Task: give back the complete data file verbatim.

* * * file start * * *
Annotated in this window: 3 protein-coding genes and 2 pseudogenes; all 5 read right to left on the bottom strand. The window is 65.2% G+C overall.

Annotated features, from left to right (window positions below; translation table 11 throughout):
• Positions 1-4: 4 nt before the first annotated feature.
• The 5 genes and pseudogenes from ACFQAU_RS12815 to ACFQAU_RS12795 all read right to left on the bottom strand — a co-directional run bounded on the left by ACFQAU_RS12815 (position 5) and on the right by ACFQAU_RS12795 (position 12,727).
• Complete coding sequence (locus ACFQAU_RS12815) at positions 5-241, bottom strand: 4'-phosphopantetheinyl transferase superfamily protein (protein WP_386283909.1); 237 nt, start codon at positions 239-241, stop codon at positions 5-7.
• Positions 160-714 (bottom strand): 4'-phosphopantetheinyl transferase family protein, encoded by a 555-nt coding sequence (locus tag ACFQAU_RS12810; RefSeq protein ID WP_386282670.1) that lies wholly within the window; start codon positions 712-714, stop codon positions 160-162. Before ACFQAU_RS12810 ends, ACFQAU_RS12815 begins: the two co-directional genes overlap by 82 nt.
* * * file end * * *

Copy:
Annotated in this window: 3 protein-coding genes and 2 pseudogenes; all 5 read right to left on the bottom strand. The window is 65.2% G+C overall.

Annotated features, from left to right (window positions below; translation table 11 throughout):
• Positions 1-4: 4 nt before the first annotated feature.
• The 5 genes and pseudogenes from ACFQAU_RS12815 to ACFQAU_RS12795 all read right to left on the bottom strand — a co-directional run bounded on the left by ACFQAU_RS12815 (position 5) and on the right by ACFQAU_RS12795 (position 12,727).
• Complete coding sequence (locus ACFQAU_RS12815) at positions 5-241, bottom strand: 4'-phosphopantetheinyl transferase superfamily protein (protein WP_386283909.1); 237 nt, start codon at positions 239-241, stop codon at positions 5-7.
• Positions 160-714 (bottom strand): 4'-phosphopantetheinyl transferase family protein, encoded by a 555-nt coding sequence (locus tag ACFQAU_RS12810; RefSeq protein ID WP_386282670.1) that lies wholly within the window; start codon positions 712-714, stop codon positions 160-162. Before ACFQAU_RS12810 ends, ACFQAU_RS12815 begins: the two co-directional genes overlap by 82 nt.